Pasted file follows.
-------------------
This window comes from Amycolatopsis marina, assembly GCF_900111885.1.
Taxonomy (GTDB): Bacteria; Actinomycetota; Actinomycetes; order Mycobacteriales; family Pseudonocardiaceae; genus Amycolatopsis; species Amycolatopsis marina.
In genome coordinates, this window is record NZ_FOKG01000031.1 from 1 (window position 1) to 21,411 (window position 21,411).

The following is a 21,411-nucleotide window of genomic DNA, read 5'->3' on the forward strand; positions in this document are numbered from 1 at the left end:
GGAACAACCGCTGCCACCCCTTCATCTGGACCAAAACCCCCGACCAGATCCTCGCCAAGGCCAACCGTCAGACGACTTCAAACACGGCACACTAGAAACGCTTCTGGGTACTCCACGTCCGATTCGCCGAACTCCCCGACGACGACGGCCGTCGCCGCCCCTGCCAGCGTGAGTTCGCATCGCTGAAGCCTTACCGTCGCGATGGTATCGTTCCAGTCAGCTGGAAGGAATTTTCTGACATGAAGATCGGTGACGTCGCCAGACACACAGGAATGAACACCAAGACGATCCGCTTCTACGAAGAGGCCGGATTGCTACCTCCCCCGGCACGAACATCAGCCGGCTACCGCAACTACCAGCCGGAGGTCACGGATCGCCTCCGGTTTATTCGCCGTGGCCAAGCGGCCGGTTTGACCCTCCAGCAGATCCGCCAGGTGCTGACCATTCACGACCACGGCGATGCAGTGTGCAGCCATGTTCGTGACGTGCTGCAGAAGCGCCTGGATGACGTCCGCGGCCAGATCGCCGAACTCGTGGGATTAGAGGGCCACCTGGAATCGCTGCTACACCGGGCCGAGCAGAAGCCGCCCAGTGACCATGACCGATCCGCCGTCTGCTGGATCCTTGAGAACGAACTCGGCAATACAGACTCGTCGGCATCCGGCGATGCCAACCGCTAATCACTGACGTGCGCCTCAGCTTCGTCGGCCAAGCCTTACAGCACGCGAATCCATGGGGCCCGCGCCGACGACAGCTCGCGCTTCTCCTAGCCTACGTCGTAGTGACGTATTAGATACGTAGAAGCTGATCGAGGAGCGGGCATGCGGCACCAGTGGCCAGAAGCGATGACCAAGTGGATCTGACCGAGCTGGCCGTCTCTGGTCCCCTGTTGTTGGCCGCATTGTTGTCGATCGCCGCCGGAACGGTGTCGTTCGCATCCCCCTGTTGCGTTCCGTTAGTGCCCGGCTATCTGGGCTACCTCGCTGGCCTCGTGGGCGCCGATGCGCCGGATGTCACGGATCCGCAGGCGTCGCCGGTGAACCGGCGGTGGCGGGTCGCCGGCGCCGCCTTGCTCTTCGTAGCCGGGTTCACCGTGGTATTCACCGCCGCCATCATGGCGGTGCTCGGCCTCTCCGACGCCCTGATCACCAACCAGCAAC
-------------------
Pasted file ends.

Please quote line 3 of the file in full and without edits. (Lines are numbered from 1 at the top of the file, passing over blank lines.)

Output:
In genome coordinates, this window is record NZ_FOKG01000031.1 from 1 (window position 1) to 21,411 (window position 21,411).